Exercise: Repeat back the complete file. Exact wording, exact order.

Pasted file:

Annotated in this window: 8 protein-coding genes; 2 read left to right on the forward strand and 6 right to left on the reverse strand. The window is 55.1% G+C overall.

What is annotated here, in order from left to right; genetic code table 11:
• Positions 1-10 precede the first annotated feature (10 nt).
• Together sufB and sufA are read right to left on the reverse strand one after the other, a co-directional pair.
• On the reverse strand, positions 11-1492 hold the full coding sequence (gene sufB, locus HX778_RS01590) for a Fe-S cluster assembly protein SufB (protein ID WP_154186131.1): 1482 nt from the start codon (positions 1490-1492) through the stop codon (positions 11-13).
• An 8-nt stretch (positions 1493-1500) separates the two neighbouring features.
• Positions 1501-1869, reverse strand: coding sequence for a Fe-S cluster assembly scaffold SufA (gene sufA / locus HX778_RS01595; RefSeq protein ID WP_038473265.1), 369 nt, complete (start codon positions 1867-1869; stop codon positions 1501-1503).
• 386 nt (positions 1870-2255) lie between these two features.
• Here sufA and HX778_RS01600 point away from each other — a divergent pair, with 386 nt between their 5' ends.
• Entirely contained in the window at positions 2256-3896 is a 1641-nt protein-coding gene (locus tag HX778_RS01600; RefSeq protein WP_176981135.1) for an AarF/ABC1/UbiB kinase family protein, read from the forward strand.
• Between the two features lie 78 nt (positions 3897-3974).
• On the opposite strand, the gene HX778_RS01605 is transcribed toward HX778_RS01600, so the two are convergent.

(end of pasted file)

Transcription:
Annotated in this window: 8 protein-coding genes; 2 read left to right on the forward strand and 6 right to left on the reverse strand. The window is 55.1% G+C overall.

What is annotated here, in order from left to right; genetic code table 11:
• Positions 1-10 precede the first annotated feature (10 nt).
• Together sufB and sufA are read right to left on the reverse strand one after the other, a co-directional pair.
• On the reverse strand, positions 11-1492 hold the full coding sequence (gene sufB, locus HX778_RS01590) for a Fe-S cluster assembly protein SufB (protein ID WP_154186131.1): 1482 nt from the start codon (positions 1490-1492) through the stop codon (positions 11-13).
• An 8-nt stretch (positions 1493-1500) separates the two neighbouring features.
• Positions 1501-1869, reverse strand: coding sequence for a Fe-S cluster assembly scaffold SufA (gene sufA / locus HX778_RS01595; RefSeq protein ID WP_038473265.1), 369 nt, complete (start codon positions 1867-1869; stop codon positions 1501-1503).
• 386 nt (positions 1870-2255) lie between these two features.
• Here sufA and HX778_RS01600 point away from each other — a divergent pair, with 386 nt between their 5' ends.
• Entirely contained in the window at positions 2256-3896 is a 1641-nt protein-coding gene (locus tag HX778_RS01600; RefSeq protein WP_176981135.1) for an AarF/ABC1/UbiB kinase family protein, read from the forward strand.
• Between the two features lie 78 nt (positions 3897-3974).
• On the opposite strand, the gene HX778_RS01605 is transcribed toward HX778_RS01600, so the two are convergent.